placed A L Patchin of Decatur county,
in nomination as temporary chairman ;
Mr Patchin was unanimously elected.
Frank Strain, of N Phillips county,
placed A. Hemming, of Rawlins county,
in nomination as temporary secretary ;
he was unanimously elected.
Hon John Bissell, of Phillips, county ,
moved that a committee of five be ap
pointed on order of business.
F W Brown, of Rawlins county,
moved that a committee of one from
each county and one at large be appoint
ed on credentials ; carried.
LH Thompson, of Norton county,
moved that a committee of three be
appointed on resolutions ; carried.
The chair then appointed the follow
ing committees :
Credentials F W Brown, Wilson
Adams, W H Dimmick , J D Greason ,
J A Hushes.
Order and Rules John Bissell, J W
Simmons, Jas Knight, J M Butters, J,
D Greason.
Resolutions L H Thompson, J L
Troup , Albert Hemming.
On motion of C A Lewis the conven-.
tion adjourned until 2 pm.
Convention assembled at 2 o'clock p
m, committee on rules and regulations
reported, report adopted. Commitee
on credentials reported the following :
Cheyenne County A M Brenneman;
J D Greason , proxy.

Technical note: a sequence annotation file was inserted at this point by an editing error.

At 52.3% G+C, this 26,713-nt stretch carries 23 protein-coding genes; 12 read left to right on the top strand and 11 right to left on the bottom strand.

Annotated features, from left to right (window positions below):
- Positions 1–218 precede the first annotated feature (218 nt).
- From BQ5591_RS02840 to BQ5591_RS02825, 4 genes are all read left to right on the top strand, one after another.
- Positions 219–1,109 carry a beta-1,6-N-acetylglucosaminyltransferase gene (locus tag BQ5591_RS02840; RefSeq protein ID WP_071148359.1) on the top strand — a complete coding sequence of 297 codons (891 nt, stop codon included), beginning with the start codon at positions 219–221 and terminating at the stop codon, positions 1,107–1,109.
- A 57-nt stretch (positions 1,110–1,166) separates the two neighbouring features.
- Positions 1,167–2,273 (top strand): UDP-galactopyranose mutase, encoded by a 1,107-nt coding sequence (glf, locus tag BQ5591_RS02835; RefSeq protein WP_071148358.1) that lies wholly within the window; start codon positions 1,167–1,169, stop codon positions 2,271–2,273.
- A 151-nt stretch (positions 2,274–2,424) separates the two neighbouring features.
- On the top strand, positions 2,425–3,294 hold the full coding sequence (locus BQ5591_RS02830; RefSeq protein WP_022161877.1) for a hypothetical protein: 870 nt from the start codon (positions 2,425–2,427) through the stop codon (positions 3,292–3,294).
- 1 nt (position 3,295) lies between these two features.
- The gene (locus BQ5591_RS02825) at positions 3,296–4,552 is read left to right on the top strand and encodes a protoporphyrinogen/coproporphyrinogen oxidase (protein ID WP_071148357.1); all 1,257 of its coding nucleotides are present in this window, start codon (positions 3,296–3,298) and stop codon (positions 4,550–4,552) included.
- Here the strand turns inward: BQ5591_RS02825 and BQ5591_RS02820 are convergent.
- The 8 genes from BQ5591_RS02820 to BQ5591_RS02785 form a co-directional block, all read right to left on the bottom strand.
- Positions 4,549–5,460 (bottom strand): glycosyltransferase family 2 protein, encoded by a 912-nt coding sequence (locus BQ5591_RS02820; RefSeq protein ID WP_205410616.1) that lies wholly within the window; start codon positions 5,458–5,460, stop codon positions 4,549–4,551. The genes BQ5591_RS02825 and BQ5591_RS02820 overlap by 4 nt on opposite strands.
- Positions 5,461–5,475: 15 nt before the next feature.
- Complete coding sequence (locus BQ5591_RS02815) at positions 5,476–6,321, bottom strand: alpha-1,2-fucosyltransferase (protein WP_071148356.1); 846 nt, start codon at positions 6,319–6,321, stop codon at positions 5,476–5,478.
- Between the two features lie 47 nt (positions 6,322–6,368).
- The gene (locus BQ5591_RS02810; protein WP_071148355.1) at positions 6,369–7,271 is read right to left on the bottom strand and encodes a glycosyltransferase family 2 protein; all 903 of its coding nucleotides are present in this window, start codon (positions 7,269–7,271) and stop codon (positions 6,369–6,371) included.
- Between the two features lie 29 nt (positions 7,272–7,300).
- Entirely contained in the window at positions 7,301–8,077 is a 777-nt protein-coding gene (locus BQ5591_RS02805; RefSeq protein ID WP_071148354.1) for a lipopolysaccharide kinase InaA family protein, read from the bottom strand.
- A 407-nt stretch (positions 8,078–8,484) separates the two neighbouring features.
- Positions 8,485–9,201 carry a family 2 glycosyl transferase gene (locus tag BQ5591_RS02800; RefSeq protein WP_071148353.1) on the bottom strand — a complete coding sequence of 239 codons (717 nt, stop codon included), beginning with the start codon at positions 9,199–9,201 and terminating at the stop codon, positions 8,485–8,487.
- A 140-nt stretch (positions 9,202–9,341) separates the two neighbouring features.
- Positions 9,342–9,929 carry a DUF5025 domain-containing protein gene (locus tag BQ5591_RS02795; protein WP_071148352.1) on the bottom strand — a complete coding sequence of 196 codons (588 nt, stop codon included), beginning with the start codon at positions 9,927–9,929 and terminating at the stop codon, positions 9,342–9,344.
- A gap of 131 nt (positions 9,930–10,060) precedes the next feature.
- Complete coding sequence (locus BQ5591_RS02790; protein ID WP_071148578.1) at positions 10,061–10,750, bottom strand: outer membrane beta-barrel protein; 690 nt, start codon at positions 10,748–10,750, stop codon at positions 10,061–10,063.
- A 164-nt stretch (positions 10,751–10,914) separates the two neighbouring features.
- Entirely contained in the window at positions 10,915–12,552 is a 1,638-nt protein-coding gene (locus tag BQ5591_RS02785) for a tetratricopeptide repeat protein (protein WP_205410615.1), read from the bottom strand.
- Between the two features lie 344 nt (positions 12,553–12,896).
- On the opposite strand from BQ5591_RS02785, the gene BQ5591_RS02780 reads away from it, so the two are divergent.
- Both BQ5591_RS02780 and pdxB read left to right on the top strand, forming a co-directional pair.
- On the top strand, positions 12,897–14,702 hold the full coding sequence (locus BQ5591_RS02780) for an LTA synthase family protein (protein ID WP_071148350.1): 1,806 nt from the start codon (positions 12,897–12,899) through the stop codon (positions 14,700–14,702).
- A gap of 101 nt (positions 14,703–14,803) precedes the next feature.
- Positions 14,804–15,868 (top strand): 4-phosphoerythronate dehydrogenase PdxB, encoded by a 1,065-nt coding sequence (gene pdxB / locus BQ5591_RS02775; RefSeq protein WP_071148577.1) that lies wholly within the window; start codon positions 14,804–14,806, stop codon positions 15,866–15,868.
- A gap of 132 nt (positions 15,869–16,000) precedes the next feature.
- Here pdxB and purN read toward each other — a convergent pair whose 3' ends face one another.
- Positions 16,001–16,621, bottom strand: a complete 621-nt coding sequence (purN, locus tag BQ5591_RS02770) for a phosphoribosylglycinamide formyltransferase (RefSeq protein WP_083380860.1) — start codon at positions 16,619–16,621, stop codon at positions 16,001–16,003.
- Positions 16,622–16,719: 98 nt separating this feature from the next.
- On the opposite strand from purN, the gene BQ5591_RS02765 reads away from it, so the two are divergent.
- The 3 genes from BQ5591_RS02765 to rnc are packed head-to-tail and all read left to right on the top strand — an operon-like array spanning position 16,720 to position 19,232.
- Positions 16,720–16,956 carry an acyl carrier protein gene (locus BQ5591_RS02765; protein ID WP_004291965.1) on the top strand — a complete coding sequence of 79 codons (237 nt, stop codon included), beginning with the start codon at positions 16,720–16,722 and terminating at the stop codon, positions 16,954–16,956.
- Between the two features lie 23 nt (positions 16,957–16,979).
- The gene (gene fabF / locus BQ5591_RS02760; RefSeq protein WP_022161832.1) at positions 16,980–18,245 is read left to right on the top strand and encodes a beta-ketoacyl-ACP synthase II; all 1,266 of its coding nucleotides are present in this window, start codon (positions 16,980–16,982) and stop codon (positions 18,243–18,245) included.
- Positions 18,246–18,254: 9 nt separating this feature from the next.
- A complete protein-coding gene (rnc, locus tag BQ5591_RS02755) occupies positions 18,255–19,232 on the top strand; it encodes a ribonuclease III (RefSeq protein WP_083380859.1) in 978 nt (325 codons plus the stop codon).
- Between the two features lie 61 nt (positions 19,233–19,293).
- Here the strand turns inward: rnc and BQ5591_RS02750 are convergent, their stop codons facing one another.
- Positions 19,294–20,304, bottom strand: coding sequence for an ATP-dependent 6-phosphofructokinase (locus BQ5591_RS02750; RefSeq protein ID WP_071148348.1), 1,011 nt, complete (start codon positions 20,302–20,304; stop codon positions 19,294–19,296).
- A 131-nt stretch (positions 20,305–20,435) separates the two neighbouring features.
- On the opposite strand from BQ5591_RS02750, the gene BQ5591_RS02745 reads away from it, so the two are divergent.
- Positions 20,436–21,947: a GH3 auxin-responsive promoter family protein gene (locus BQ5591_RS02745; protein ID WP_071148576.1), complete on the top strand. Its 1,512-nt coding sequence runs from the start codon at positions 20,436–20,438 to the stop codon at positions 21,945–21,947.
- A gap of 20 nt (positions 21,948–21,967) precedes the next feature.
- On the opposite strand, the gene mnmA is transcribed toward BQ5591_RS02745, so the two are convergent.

Rawlins County V H Dimmick,
Thomas A Goodin, Albert Hemming,
Fritz Brown, James McKnight.
Norton County L II Thompson, W
Adams , C L Emery, J H Wright, S H
Me Vey, B S Miller, Amon Battler , J A
bimmons, tt VY Ellis.
Phillips County C A Lewis, Frank
Strain, J W Lowe, Thomas Davidson,
J J Wiltrout, A J Bowman, J W Ryan,
J D Matteson, A Kennedy, J Li I roup,
Amos Ewel, John Bissell.
Decatur County A L Patchin, N W
Strong, J W Butters, F P Eno, N A
Knowlton, R A Reasoner, W C Ewing,
J W Hughes, W W McKay, I L Peck.
Committee on resolutions offered the
following which upon motion of C A
Lewis, who headed the Phillips county
delegation, were adopted as read :
Resolved, That we fully endorse the
sentiments expressed through the plat
form adopted by the Republican Nation
al Convention at Chicago and the Re
publican State platform adopted at To
peka. Resolved, That we recognize in the
nomination of John A Martin, as the
standard bearer of the republican party
of Kansas, an able and conscientious
man, a brave soldier , an old and hon